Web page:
Categories–A Blogger’s Bridge

Bridge at Llyn Llech Owain

I keep publishing posts without categories. I don’t suppose it matters, really, but it’s so annoying when I realise and have to go and update. OK. It’s not that big a crisis, really. Still, if you’re as impetuous as I am, you’ll know the frustration of getting it wrong!

So why do we need categories, anyway? First, I think it’s a mark of respect for our readers. After all, who wants to trawl through dozens (hundreds?) of posts with the latest recipes until they find their article on car mechanics? Who wants to read all that poetry when there is more exciting information available about the local music scene?

So how do we go about remembering to file our articles in the correct categories? I guess it’s a matter of discipline; the discipline of proof-reading. The thing is, if I am already in the habit of proof-reading my article, surely I should include the title area, which should include the categories and tags. This takes practice, of course. After all, I would venture to suggest that the majority of bloggers are not professional journalists. Most of us have other things to do with our time. Blogging is our way of relaxing and sharing with the wider community. Therefore, spending time on proof-reading seems to be a pointless exercise.

Yet it makes sense to use categories. Think about it. How many of us keep the tea and spanners together? How many of us keep our paperwork in the freezer? Not deliberately, anyway. Surely, we want to make sure that we can find our articles, even if no one else reads them!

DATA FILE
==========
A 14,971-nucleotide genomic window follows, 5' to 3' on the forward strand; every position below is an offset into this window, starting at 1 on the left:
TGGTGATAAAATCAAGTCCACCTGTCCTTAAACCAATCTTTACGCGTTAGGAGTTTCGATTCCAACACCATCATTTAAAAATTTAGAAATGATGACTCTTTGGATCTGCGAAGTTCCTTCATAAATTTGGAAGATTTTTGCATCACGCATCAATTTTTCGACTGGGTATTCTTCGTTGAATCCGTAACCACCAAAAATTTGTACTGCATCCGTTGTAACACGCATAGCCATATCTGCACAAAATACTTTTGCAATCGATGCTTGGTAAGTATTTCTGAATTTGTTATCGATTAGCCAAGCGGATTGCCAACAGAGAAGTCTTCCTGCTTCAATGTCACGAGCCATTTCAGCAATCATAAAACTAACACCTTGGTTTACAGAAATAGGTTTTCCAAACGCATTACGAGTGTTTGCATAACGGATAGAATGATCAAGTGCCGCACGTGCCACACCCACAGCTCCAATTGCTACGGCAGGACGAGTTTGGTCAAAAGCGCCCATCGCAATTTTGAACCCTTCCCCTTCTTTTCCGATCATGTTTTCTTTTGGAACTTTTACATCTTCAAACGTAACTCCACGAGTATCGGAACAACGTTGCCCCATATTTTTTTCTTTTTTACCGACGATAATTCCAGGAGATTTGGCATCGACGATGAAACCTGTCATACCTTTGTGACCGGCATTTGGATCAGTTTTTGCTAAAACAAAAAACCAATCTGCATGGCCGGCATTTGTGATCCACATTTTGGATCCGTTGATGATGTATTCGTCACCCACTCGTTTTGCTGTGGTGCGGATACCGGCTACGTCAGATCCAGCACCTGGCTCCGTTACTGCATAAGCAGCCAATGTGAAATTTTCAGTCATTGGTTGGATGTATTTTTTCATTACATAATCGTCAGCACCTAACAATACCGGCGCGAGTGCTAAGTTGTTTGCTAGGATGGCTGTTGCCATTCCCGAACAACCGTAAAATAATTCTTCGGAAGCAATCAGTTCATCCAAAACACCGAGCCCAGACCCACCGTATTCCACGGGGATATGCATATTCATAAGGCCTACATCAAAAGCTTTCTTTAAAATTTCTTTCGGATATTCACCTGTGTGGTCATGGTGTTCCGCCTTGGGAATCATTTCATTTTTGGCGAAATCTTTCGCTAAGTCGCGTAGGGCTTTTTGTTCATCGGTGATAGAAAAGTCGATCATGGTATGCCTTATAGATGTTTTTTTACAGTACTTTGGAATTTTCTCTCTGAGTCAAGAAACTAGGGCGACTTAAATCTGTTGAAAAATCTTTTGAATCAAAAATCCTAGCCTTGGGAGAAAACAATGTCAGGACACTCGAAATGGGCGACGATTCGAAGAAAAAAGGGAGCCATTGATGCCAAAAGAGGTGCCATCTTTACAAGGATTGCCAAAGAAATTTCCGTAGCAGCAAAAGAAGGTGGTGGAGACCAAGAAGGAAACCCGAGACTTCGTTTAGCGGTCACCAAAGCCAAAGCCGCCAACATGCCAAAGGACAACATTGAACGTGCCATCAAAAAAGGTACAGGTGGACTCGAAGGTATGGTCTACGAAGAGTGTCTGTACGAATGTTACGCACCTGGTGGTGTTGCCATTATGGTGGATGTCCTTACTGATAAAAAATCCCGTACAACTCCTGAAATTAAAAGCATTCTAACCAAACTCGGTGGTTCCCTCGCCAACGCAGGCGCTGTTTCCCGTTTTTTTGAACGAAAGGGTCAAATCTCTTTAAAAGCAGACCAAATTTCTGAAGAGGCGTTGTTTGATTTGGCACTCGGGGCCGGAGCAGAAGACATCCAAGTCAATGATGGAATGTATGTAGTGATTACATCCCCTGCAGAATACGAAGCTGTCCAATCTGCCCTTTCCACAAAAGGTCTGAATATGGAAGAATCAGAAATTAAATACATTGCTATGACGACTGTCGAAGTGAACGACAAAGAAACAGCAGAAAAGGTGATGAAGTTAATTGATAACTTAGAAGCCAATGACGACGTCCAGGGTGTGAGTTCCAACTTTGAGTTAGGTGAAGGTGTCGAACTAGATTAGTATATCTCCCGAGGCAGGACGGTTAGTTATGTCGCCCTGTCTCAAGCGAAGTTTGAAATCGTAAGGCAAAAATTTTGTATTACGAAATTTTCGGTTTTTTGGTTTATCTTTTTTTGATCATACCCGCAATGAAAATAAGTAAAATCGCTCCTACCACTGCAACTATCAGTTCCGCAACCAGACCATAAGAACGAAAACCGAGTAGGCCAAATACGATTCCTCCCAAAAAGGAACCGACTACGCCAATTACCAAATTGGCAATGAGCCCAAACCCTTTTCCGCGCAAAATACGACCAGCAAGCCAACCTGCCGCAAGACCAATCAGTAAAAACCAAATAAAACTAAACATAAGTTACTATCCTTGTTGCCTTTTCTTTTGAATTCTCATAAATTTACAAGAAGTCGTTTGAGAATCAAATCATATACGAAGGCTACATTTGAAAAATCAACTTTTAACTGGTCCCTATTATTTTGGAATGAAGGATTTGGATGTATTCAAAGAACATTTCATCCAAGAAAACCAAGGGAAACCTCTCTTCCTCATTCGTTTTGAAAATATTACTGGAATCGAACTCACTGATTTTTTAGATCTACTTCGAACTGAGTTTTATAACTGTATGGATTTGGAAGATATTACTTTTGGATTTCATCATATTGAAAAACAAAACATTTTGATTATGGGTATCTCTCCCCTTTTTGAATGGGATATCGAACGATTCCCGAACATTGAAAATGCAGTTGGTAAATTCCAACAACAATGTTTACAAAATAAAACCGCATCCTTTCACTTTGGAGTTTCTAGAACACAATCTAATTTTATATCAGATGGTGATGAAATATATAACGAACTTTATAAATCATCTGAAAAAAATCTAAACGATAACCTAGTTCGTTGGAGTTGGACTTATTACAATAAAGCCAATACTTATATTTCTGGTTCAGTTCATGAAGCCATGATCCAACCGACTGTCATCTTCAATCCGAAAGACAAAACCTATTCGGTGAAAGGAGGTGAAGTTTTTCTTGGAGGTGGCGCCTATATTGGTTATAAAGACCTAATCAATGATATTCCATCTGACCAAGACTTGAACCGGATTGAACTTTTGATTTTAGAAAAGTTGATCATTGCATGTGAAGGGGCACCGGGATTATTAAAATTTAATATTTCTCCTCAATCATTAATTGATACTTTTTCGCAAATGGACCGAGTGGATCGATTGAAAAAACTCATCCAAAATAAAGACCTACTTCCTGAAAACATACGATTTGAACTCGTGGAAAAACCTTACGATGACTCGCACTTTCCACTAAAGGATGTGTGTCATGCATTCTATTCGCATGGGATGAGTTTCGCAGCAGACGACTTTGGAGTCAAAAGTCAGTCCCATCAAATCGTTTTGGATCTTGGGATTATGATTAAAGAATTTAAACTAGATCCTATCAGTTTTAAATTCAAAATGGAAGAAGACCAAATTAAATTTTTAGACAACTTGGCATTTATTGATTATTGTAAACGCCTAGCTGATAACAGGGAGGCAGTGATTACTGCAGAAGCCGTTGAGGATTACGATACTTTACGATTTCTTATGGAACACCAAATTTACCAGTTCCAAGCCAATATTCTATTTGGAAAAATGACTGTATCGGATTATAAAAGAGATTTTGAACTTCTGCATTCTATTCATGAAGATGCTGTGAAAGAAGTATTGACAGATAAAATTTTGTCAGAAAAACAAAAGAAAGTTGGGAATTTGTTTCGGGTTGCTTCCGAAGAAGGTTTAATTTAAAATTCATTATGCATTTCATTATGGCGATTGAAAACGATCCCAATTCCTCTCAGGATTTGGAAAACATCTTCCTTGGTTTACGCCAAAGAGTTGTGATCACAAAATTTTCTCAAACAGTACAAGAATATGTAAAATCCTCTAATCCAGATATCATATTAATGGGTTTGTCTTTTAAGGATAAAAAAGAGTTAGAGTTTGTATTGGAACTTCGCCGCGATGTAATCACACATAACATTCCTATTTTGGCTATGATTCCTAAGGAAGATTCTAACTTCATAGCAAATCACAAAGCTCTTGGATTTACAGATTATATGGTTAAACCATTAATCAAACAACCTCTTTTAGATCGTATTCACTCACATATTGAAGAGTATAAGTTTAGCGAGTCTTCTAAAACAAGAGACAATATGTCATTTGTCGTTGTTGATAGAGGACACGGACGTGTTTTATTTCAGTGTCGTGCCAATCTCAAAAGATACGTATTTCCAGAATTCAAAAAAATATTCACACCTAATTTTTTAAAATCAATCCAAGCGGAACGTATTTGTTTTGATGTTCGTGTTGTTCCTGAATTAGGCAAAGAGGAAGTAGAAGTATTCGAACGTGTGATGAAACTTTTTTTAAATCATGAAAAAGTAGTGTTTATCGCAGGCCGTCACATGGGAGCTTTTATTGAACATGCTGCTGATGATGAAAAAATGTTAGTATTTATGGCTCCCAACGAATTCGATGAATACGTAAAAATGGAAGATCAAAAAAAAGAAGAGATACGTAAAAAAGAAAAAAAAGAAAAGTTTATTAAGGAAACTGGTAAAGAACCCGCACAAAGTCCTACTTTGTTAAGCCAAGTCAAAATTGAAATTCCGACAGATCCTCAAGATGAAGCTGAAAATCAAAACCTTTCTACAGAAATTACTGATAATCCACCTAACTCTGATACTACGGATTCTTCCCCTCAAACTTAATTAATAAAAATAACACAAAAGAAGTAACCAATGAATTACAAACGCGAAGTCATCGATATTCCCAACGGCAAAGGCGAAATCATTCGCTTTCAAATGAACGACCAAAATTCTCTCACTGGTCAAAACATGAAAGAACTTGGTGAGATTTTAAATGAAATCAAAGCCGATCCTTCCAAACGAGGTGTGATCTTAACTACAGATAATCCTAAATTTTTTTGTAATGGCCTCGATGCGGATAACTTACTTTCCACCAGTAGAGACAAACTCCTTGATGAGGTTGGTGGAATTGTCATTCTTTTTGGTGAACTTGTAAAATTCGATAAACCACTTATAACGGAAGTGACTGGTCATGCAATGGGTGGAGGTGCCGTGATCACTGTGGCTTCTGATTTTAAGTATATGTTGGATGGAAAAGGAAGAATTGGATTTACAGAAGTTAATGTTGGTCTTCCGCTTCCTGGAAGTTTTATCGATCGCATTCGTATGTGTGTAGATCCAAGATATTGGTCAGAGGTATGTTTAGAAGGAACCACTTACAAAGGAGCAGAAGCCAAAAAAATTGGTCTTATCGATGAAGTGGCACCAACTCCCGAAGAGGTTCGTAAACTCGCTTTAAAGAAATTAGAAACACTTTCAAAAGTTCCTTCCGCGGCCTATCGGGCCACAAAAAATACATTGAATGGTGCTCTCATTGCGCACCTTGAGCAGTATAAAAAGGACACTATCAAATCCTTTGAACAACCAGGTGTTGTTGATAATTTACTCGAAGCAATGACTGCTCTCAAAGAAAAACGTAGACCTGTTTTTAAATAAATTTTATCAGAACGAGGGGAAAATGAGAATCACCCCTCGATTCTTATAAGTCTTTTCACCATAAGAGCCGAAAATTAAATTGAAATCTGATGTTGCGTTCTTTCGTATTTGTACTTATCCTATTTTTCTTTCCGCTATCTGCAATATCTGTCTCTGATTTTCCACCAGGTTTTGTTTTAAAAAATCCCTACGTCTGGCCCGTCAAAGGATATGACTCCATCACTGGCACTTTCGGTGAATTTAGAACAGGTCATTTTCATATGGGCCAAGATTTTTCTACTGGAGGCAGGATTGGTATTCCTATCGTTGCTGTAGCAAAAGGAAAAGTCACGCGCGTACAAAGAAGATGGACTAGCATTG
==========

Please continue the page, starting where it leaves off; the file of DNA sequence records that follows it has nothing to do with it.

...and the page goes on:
Categories bridge the gap between our keyboards and our memories. We work hard to bring our articles to publication. The least we can do is make it easy for people to find them.

So, from now on, I am going to try to get into the habit of assigning at least one category and one tag before I start typing. That way, I should at least have some idea where to look.

20 thoughts on “Categories–A Blogger’s Bridge

  1. lol…I always feel badly about not assigning categories. I remember the tags, but always forget the other. I am sure to remember now….I think….maybe…..Huh? What were we talking about??


  2. These are all good points, nice post. I like categories. I’ve always used them, but I can get really excited about publishing a post and forget to take care of those details. I’ve tried to get in the habit of looking at that screen: “You published your 98th post!” (Can’t believe I’m near 100!!) Anyway, all that text on the left as you scroll down lists your tags and categories, and if they are glaringly not there, duh, I immediately press “Edit Post” right on that same screen, and fix it. It’s a habit that has saved me more than once. I also started using pages as contents because even with categories and search, I was having trouble finding things myself. And if I can’t find things on my blog, who can?


  3. I have forgotten to include the title when I hadn’t yet chosen between two or waited for more inspiration, only to hit publish and have a number assigned as the title. [chuckle] By the way, what are spanners? I’m sure I could google it, but then where would the human interactive go, right?


  4. aloha Michael56j – i find categories and tags are like a lot of things—it’s about pattern. if i set up my patterns in a good way then one thing flows into the next that way.

    i’m also eclectic. for me in this case that means i find it easier to place what i do in a category (or categories) after i do it. that works out for me in that it’s often more accurate than if i try to define what i’m really after before i do it. this is just how i work, not how i expect it to work for others although it might work well for others too. fun stuff to think about. thank you. aloha.


  5. Categories are important I wish I would have paid more attention to that when I started my blog. That was over three years ago, and I have not been good about evolving my categories. My “General” category is the most used one, unfortunately!


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